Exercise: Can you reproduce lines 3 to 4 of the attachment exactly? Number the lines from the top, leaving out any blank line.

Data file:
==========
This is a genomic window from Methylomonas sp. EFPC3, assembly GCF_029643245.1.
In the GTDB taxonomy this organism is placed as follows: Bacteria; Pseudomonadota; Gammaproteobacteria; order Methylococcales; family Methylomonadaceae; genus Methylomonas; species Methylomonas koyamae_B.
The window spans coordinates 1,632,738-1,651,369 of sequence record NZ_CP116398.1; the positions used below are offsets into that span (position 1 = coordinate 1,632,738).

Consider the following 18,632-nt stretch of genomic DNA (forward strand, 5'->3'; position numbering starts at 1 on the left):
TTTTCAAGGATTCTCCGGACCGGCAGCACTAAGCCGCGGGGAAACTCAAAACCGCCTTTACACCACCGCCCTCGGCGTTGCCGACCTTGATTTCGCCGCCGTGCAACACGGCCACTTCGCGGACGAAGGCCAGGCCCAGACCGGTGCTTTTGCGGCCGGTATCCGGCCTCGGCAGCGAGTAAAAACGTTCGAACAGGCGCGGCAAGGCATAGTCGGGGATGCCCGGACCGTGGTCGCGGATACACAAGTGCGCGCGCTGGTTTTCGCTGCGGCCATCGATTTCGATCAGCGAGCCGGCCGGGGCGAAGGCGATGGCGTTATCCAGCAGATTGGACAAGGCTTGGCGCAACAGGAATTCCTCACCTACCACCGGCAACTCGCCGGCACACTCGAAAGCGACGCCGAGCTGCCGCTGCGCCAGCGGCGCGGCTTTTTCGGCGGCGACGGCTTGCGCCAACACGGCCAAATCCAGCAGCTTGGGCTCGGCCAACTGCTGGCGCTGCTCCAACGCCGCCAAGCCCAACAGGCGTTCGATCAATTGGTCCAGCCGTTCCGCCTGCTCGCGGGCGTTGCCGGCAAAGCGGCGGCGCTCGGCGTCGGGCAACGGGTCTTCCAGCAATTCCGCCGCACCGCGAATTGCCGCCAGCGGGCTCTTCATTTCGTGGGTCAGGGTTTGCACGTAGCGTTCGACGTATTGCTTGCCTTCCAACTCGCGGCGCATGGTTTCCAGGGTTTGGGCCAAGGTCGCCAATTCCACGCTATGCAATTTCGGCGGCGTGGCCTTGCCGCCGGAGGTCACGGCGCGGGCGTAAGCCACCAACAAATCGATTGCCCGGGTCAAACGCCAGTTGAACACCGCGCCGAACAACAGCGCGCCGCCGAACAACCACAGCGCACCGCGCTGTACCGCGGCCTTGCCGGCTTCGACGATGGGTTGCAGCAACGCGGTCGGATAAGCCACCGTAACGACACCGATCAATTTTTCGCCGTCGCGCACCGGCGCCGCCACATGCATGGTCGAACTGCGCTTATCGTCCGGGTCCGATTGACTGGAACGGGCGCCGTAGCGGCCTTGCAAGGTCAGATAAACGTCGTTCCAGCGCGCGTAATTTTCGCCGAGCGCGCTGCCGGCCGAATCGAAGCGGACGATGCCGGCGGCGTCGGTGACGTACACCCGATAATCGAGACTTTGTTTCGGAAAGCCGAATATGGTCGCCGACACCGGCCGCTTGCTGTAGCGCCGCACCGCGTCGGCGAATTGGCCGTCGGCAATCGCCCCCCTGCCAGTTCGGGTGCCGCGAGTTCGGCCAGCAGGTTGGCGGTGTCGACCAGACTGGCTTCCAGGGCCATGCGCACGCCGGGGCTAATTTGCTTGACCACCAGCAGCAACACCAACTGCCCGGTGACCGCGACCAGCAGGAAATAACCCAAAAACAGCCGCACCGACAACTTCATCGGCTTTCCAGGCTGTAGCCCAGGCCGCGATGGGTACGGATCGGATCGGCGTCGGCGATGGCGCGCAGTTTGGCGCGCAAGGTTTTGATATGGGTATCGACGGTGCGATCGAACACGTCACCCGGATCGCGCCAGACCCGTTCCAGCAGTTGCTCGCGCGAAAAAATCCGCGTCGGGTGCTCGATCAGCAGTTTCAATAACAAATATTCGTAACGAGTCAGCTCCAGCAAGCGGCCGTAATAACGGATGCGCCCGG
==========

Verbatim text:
The window spans coordinates 1,632,738-1,651,369 of sequence record NZ_CP116398.1; the positions used below are offsets into that span (position 1 = coordinate 1,632,738).

Consider the following 18,632-nt stretch of genomic DNA (forward strand, 5'->3'; position numbering starts at 1 on the left):